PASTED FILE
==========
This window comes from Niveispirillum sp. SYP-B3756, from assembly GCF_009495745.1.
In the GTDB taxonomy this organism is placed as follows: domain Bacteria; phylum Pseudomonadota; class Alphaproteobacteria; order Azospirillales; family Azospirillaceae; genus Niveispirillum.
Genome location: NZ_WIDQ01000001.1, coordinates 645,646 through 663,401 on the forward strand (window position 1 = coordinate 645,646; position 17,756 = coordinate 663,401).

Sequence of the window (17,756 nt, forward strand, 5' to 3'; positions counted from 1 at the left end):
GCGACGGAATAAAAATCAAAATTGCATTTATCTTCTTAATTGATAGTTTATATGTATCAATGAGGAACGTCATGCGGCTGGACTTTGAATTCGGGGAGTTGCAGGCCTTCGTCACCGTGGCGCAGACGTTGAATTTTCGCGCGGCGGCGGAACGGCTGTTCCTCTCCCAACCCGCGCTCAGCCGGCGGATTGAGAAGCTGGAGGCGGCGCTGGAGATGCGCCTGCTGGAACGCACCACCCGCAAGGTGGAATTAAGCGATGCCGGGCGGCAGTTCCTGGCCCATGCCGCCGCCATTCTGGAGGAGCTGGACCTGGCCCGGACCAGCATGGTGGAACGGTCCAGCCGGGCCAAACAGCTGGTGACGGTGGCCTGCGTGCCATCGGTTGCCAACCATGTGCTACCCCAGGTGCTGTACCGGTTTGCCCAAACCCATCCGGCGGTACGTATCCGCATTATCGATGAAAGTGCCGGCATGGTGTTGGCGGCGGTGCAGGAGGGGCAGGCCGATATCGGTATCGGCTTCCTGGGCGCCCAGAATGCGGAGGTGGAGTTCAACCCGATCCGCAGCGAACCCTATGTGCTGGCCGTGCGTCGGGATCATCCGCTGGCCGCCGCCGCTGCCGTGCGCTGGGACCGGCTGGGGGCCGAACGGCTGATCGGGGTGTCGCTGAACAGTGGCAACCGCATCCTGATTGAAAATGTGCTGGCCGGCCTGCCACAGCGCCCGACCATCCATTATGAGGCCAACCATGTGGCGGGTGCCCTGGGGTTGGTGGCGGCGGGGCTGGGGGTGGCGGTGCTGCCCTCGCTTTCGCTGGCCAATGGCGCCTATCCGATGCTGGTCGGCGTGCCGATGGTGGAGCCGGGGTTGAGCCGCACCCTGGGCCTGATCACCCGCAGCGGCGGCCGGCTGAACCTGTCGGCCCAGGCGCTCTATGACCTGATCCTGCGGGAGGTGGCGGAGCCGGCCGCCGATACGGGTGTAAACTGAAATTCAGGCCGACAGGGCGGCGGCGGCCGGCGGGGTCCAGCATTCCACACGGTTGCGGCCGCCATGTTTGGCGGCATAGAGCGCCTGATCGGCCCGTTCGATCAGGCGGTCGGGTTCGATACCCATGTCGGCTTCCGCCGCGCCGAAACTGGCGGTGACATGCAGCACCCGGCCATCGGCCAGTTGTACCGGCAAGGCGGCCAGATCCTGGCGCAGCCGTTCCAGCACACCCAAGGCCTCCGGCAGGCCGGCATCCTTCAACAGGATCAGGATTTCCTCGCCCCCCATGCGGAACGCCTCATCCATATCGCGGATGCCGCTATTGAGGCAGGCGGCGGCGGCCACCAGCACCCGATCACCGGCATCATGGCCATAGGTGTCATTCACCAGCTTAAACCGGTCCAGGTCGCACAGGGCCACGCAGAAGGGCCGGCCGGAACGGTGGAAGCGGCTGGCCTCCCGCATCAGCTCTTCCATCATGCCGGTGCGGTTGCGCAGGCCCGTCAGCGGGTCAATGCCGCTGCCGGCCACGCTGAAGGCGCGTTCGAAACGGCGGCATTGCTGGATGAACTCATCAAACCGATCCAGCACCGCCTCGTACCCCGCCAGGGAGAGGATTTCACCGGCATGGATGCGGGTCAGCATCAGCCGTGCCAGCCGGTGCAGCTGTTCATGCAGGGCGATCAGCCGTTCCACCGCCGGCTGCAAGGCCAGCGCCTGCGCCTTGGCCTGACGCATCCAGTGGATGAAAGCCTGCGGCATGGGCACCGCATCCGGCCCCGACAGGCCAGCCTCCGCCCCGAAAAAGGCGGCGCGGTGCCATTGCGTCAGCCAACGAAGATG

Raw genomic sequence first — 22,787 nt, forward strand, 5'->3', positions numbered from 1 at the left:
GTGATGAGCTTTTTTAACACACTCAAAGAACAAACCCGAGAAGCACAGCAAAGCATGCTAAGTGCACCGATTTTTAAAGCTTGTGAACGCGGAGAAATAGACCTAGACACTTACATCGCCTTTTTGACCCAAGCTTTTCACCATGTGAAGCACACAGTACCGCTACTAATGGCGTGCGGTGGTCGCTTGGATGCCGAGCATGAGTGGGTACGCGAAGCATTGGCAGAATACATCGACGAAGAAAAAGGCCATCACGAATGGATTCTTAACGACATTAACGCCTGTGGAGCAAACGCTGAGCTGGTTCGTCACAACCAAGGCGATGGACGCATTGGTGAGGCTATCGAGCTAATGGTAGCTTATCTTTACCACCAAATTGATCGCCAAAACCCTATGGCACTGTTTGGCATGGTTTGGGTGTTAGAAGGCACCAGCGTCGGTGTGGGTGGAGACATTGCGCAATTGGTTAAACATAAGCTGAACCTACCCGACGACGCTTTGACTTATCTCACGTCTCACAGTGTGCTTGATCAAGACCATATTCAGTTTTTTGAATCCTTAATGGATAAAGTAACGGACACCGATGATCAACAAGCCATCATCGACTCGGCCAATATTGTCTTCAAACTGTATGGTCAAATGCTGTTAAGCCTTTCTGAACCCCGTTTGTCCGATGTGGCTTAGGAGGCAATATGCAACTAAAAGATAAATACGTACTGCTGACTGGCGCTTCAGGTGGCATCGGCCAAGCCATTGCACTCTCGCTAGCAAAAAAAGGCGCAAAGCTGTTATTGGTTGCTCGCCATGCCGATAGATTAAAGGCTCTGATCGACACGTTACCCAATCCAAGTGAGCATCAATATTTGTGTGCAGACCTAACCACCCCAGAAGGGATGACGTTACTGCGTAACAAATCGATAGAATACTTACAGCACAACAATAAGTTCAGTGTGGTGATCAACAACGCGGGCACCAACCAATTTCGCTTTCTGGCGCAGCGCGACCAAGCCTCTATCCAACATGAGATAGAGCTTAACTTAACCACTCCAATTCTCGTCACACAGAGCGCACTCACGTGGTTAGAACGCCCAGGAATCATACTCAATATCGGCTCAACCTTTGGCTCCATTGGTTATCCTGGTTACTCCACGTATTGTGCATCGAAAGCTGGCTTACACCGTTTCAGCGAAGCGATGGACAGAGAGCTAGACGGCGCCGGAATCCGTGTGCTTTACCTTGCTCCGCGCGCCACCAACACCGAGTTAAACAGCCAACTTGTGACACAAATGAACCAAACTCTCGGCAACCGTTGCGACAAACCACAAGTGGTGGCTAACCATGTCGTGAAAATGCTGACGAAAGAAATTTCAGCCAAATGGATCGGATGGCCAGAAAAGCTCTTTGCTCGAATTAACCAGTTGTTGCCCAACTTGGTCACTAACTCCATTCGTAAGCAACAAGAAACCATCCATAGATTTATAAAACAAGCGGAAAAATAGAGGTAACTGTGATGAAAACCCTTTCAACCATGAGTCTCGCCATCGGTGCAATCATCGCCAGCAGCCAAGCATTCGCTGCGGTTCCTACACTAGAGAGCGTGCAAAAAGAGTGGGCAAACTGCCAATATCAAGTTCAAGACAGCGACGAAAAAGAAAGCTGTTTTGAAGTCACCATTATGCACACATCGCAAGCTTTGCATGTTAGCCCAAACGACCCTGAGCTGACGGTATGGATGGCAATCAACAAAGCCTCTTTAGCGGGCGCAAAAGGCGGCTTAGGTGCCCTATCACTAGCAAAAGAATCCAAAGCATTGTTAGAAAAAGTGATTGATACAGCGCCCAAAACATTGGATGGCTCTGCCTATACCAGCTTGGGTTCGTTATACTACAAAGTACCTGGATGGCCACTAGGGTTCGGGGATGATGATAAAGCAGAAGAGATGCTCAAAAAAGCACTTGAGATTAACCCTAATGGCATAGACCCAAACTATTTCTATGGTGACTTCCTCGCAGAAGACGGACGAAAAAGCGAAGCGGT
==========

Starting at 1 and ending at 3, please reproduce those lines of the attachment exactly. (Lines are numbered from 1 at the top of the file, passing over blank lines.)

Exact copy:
This window comes from Niveispirillum sp. SYP-B3756, from assembly GCF_009495745.1.
In the GTDB taxonomy this organism is placed as follows: domain Bacteria; phylum Pseudomonadota; class Alphaproteobacteria; order Azospirillales; family Azospirillaceae; genus Niveispirillum.
Genome location: NZ_WIDQ01000001.1, coordinates 645,646 through 663,401 on the forward strand (window position 1 = coordinate 645,646; position 17,756 = coordinate 663,401).